Japan’s Marubeni and French utility Engie, the main shareholders of Singapore-based Senoko Energy, are considering the sale of their stakes, Bloomberg has reported.

The two companies – each holding a 30% stake in the company – are valuing it at $3bn.

The prospective divestment, currently being assessed by financial advisers, could be initiated in February/March 2023.

Engie, Marubeni and Senoko Energy have not commented.

While discussions are still in progress, the shareholders may opt not to proceed with any transaction.

Established in 1977, Senoko Energy is an electricity provider in Singapore.

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By GlobalData

The company’s power station is located in the northern part of the city-state. It has a licensed capacity of 2.64GW and meets 20% of Singapore’s electricity demand.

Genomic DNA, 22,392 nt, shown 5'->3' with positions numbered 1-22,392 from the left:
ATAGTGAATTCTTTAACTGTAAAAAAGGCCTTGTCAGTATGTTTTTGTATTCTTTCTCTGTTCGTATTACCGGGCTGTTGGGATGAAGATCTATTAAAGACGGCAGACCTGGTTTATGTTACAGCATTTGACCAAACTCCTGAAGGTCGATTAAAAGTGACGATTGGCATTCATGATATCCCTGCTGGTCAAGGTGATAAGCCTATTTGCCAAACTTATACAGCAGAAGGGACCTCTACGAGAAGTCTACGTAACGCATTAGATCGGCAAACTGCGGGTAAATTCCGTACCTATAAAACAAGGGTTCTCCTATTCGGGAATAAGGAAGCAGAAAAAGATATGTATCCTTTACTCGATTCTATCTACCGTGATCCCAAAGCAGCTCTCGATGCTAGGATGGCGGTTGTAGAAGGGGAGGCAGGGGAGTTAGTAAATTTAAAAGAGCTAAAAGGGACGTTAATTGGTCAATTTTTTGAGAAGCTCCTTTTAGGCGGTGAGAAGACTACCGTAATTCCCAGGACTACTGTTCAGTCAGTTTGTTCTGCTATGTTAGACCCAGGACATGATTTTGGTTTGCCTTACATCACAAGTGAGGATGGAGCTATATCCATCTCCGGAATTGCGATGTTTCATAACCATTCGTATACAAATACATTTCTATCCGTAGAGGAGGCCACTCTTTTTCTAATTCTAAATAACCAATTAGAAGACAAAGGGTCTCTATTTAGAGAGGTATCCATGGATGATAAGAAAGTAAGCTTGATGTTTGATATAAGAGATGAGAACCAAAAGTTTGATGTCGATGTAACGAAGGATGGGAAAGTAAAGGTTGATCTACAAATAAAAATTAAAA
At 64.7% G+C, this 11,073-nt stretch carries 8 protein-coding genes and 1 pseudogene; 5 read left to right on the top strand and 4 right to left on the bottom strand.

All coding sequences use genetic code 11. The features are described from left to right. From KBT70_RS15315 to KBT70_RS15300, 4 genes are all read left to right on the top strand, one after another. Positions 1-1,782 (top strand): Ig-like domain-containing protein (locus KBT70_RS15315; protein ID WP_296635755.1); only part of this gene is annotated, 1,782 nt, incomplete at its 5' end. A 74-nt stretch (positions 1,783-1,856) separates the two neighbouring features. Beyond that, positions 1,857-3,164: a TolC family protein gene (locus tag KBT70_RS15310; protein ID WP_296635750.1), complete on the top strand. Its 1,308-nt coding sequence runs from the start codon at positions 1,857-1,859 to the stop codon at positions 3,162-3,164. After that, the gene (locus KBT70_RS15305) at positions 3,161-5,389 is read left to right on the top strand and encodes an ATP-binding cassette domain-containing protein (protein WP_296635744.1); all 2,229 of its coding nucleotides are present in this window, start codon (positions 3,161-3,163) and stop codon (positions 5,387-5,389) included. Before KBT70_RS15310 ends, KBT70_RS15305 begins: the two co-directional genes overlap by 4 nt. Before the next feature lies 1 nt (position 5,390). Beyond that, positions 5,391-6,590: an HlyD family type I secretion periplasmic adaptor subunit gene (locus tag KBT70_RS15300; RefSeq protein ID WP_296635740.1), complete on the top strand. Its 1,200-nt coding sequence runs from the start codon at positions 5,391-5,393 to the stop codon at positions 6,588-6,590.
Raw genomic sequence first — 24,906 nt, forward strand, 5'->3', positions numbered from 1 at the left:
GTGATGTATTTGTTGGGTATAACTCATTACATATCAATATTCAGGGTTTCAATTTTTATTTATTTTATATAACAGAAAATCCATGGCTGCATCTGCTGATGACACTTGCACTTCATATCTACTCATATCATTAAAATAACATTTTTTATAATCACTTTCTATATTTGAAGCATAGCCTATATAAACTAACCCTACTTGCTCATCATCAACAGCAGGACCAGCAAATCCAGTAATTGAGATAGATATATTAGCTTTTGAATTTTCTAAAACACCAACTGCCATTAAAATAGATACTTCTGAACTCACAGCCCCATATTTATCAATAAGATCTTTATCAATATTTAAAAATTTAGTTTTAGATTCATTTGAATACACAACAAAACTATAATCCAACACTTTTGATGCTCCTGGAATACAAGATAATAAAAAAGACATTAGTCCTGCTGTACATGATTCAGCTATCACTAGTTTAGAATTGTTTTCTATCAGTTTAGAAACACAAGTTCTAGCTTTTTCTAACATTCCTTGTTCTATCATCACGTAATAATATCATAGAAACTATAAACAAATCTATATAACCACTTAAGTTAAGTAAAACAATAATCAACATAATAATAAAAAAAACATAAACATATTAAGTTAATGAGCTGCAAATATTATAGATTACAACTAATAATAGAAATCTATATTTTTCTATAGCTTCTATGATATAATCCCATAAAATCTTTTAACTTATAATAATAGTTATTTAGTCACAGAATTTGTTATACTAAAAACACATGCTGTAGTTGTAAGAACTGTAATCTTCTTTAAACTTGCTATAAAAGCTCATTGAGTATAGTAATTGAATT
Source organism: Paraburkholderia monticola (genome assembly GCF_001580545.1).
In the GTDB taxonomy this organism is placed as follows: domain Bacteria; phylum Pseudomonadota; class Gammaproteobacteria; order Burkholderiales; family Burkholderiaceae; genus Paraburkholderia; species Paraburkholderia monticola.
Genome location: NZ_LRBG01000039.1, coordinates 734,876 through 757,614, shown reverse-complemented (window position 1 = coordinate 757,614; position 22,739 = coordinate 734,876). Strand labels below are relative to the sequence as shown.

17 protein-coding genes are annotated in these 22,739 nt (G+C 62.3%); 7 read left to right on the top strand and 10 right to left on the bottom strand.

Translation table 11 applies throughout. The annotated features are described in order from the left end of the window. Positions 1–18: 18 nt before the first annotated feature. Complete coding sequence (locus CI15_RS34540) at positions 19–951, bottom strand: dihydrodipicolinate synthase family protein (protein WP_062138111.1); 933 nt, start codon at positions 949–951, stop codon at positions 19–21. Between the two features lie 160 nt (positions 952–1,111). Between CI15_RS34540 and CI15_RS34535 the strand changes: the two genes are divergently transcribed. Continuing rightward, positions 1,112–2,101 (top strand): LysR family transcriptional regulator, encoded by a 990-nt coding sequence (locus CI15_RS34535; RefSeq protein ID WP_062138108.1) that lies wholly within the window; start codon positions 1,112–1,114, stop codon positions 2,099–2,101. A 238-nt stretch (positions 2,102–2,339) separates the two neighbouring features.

In 2008, Marubeni and Engie, as part of a consortium, acquired Senoko from Temasek for S$3.65bn ($2.7bn), which included taking on S$323m of net debt.

The consortium also featured Kansai Electric Power, Kyushu Electric Power and the Japan Bank for International Cooperation.

The acquisition was part of Temasek’s strategy to divest from its wholly-owned power generation companies in Singapore.

The current move by Senoko’s owners follows similar actions by Temasek Holdings and Shell, who are also considering the sale of their Singaporean power assets.

Temasek is working with Barclays on selling parts of Pavilion Energy with an estimated value of $2bn.

Shell is also exploring options to divest the Bukom oil refinery.

In October 2023, Marubeni signed a memorandum of understanding (MoU) with the UK Government to invest £10bn in renewable energy projects in the country in the ten years to 2033.

The MOU will see cooperation across offshore wind and green hydrogen projects.

It will support the UK’s 2050 target for net-zero greenhouse gas emissions with plans to develop offshore wind farms with 50GW capacity by 2030.